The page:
It was the night American royalty met the real thing: the Kennedys welcomed to Britain with a dinner at Buckingham Palace in 1961.
But the new series of The Crown will claim that, behind the smiles, tensions ran high between the Queen and the First Lady.
Viewers of the Netflix drama will see the Queen barely able to conceal her jealousy of Jackie Kennedy, watching in dismay as she flirts with the Duke of Edinburgh, reports The Daily Telegraph.
When the smitten Duke says that Mrs Kennedy has asked him to show her around the palace, the Queen replies firmly: "It's my house so I'll do it."
During the tour, the two women appear to bond. But days later, the Queen hears reports that Mrs Kennedy has bad-mouthed her.
The Queen's equerry, Lord Plunkett, says that he overheard the unkind comments while attending a party at the home of Lee Radziwill, Mrs Kennedy's sister.
He reports that the First Lady dismissed the Queen as "a middle-aged woman so incurious, unintelligent and unremarkable that Britain's new reduced place in the world was not a surprise but an inevitability". Buckingham Palace was "second rate, dilapidated and sad, like a neglected provincial hotel".
The Queen has tears in her eyes, before recovering herself and saying drily: "Well, we must have her again soon."
Mrs Kennedy's comments are not drawn from historical record - rather, they have been imagined by Peter Morgan, The Crown's writer.
They may not be a million miles from the truth, however. Mrs Kennedy is said to have confided in Cecil Beaton - noted in his diaries - that she was unimpressed by the palace furnishings and by the Queen's dress and hairstyle. According to Gore Vidal, Mrs Kennedy found the monarch "pretty heavy going" and felt "resented" by her.
The Kennedy visit took place in June 1961, seven months after John F Kennedy was elected.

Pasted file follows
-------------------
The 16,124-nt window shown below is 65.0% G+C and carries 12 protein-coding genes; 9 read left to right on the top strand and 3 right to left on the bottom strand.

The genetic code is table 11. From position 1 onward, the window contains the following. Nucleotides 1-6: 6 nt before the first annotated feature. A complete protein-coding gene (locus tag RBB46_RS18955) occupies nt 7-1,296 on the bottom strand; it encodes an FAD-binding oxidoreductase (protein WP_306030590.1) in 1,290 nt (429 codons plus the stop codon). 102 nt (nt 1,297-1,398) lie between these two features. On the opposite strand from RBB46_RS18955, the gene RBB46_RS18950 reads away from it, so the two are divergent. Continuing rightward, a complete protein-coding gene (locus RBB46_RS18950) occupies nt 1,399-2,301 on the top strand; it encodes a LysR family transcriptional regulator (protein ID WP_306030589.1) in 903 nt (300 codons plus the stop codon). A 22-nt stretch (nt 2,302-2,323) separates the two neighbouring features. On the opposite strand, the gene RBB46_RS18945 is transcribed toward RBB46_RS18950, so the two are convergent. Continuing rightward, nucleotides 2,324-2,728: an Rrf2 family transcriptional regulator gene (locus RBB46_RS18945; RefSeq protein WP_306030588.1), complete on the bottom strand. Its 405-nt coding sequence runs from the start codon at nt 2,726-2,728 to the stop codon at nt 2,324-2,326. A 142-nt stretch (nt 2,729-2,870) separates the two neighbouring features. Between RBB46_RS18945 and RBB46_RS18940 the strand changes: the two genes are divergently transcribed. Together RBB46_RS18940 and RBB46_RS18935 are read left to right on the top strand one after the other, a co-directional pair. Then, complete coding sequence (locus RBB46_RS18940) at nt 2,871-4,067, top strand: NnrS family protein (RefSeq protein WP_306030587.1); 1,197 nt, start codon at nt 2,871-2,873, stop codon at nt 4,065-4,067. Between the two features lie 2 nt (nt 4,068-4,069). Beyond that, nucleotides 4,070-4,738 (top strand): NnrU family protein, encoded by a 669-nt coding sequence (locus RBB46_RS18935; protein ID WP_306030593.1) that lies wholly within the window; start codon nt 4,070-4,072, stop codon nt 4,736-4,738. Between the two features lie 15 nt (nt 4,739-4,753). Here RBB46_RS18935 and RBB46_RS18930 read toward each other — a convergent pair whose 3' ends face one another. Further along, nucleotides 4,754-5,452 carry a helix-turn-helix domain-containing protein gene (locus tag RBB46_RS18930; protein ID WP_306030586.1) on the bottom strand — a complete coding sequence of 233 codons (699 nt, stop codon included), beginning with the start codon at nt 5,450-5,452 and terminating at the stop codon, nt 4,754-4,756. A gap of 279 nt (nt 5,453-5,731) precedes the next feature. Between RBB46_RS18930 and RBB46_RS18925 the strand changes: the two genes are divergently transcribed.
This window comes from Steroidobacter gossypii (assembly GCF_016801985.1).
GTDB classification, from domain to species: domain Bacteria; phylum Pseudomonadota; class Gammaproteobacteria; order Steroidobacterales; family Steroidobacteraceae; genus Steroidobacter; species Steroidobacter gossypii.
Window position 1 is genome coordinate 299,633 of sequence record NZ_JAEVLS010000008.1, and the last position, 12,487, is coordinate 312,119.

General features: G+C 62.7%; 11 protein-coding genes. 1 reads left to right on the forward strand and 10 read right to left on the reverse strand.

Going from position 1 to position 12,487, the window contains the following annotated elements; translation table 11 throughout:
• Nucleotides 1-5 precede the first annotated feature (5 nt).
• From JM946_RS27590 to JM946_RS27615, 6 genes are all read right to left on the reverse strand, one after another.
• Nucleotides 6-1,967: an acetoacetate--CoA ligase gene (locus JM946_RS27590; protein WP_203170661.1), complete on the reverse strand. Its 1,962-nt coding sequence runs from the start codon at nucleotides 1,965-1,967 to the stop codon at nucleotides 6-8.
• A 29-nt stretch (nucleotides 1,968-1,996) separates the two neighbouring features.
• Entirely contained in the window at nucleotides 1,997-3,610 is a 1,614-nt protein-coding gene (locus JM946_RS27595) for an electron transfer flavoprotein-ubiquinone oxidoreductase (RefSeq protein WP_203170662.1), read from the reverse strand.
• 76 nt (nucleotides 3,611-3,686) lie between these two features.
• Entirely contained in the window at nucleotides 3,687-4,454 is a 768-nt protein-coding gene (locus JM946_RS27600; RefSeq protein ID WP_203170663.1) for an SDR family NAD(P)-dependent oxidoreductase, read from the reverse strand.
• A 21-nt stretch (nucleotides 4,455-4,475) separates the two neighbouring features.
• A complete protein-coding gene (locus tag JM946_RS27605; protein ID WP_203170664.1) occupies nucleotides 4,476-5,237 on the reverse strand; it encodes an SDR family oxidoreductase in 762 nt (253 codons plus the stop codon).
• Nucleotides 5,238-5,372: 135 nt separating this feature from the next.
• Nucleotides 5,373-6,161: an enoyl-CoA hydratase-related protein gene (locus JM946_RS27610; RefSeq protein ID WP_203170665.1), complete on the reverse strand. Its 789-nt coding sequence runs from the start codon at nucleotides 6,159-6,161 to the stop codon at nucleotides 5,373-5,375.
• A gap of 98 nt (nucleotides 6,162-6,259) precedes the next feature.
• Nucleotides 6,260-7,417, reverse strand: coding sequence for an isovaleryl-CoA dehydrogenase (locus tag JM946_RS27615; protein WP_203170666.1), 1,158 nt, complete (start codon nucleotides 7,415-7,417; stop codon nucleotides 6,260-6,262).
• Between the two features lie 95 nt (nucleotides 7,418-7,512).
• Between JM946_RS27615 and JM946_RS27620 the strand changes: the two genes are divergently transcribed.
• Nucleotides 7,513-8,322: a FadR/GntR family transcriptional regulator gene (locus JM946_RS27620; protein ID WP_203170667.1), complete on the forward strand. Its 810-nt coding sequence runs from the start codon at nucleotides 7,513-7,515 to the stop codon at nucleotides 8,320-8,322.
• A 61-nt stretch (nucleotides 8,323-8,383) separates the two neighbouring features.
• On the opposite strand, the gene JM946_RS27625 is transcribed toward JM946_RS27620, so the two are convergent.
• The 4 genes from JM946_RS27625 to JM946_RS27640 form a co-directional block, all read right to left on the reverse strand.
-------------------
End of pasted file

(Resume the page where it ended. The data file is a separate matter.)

They arrived in London after a trip to France, where the erstwhile Jacqueline Bouvier was a sensation. The president jokingly referred to himself in a speech as "the man who accompanied Jacqueline Kennedy to Paris."
When Harold Macmillan says Mrs Kennedy charmed President de Gaulle by speaking fluent French, the Queen retorts: "Yes, we can all do that."
Morgan has used poetic licence to add another scene: Mrs Kennedy requesting a private audience with the Queen several months later, after learning that her biting comments had made their way back to the monarch.
She apologises for the "foolish" remarks and says she may have been high at the time on drugs supplied by her doctor. That is also based on fact: the Kennedys employed Dr Max Jacobson, a private physician who administered amphetamine injections to his celebrity clientele and is known to have accompanied the president to Paris.
The second series of The Crown will be available to watch from December 8, with Claire Foy and Matt Smith reprising their roles as the Queen and the Duke of Edinburgh.
According to the drama, Mrs Kennedy's appraisal of the Queen is one of several events that persuade the monarch to modernise in the 1960s.
It is even claimed in the show that the Queen's visit to Ghana in November 1961, regarded as a diplomatic triumph at a time when the country's president was toying with leaving the Commonwealth, was inspired by her wish to show Mrs Kennedy that she was not "unintelligent and unremarkable".
The series also follows the courtship of Princess Margaret and Antony Armstrong-Jones, portraying him as a louche character who carries on bisexual affairs behind her back.